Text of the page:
With over ten years’ worth of experience under their belt, Maroon 5’s fifth album V needed to emphasise the band’s strengths. Now with the return of keyboard player and songwriter Jesse Carmichael, who took a short break during the production of Overexposed, the band needed to prove they were able to make another track like ‘Moves Like Jagger’ which made dominating the charts look easy. V however fails to stray out of Maroon 5’s comfort zone, again with various pop-dance tracks. But praise is due to the band, as their sound has developed and matured, painting a picture of how all of their previous albums have collaborated to create this one.
The first track on the album is lead single ‘Maps’, echoing the style of Sting and The Police the song is catchy and similar to Maroon 5’s usual sound, so definitely a strong start for the album. The song was written alongside One Republic’s Ryan Tedder which is evident throughout, no one can deny Tedder knows his way around a pop song. The next track ‘Animals’ takes a similar repetitive theme, however has a heavy drum beat and the extra element of Adam Levine’s powerful iconic falsetto. Levines high notes’s began to mirror an animal howl towards the end of the song, so it did seem like a rather strange choice for the album.
One of the strongest tracks on the album is ‘It Was Always You’, less pop than some of the others, the song is more similar to the likes of previous album Overexposed with Maroon 5’s usual love/heartbreak lyrics. It is one of the few songs that didn’t feel too overcomplicated, which in this case produced a darker, more thoughtful product. ‘Unkiss Me’ contrasts entirely, a ballad providing a good level of variation to the album at this point and a nice addition. ‘Sugar’ however proved to be more of a filler than anything else due to its weaker chorus, but an upbeat feel-good track none the less.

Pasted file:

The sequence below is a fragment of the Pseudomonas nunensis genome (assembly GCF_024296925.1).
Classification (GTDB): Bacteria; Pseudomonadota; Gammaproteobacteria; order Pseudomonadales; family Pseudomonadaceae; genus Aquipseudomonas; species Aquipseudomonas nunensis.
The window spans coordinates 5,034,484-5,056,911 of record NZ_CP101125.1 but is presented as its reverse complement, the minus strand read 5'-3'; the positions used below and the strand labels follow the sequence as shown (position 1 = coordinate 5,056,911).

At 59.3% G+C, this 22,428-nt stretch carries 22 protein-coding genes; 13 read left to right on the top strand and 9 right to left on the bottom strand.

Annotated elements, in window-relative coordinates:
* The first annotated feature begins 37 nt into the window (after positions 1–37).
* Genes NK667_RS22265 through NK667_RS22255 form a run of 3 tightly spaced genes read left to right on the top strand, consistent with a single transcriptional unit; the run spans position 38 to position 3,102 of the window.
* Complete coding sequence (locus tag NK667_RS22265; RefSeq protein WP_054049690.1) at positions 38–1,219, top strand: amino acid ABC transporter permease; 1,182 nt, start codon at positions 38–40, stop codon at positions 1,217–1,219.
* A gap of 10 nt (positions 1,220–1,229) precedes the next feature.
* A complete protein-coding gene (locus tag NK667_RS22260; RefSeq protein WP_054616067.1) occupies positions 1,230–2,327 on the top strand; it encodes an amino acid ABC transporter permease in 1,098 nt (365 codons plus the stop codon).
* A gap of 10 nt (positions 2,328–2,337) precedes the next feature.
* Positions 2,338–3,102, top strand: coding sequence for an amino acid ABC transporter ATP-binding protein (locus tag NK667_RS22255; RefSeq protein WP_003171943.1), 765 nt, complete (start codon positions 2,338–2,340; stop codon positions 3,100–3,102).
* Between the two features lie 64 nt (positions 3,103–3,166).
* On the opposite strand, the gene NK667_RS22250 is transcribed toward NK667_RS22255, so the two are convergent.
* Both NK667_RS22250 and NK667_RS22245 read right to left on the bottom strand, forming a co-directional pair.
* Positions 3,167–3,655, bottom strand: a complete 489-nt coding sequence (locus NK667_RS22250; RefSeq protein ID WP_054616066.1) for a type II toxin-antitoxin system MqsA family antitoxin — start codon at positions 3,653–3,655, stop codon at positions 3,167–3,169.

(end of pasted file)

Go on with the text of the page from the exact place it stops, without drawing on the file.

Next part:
‘Leaving California’ has more of a Songs About Jane vibe, but with the added pop-dance rhythm some of this effect was a bit lost. ‘Coming Back For You’ however was another good pop track from Maroon 5, reminding us of what they are capable of.
‘In Your Pocket’ mirrors the style of ‘Animals’ however the lyrics: “show me that phone in your pocket girl” seemed unimaginative. Also at times the album did just seem like it was boasting Levine’s vocal range with constant use of falsetto or high pitch vocals in the chorus’s, for example in ‘New Love’ and particularly dominantly in ‘Feelings’. ‘Feelings’ reminded me a little of a 90’s dance track, upbeat and chirpy but nothing special.
A stand out song on the album was the concluding ‘My Heart Is Open’, a collaboration with Gwen Stefani, and co-written with Sia. With just a simplistic piano, the song is heartfelt and powerful with very strong vocals. Although not quite what I was expecting when remembering Stefani’s usual style from things like ‘Hollaback Girl’ it still provided diversity on the album, and a good wind down for its end.
The deluxe edition also features extra tracks ‘Shoot Love’, ‘Sex And Candy’ a cover of Marcy Playground and ‘Lost Stars’ by Adam Levine featured and written for the film Begin Again. ‘Lost Stars’ really the only reason you would buy the deluxe edition, a gentle track with powerful lyrics exemplifying Levine’s vocal range without any unnecessary dance melody.
For Maroon 5’s older fans who held hope for more links to Songs About Jane on the return of one of the co-founders, Carmichael, unfortunately this album may disappoint, as Maroon 5’s journey to pop is now fairly set in stone and their pop-rock days behind them. Although containing several filler tracks, the album contains some very strong pop tracks such as ‘It Was Always You’ ‘Coming Back For You’ and single ‘Maps’. The album also has more variation than the last, such as ballad ‘Unkiss Me’. Overall the final product is more matured and specialised as Maroon 5 become more comfortable about the exact pop sound they want to create.
V will be released on 2nd September through Interscope Records.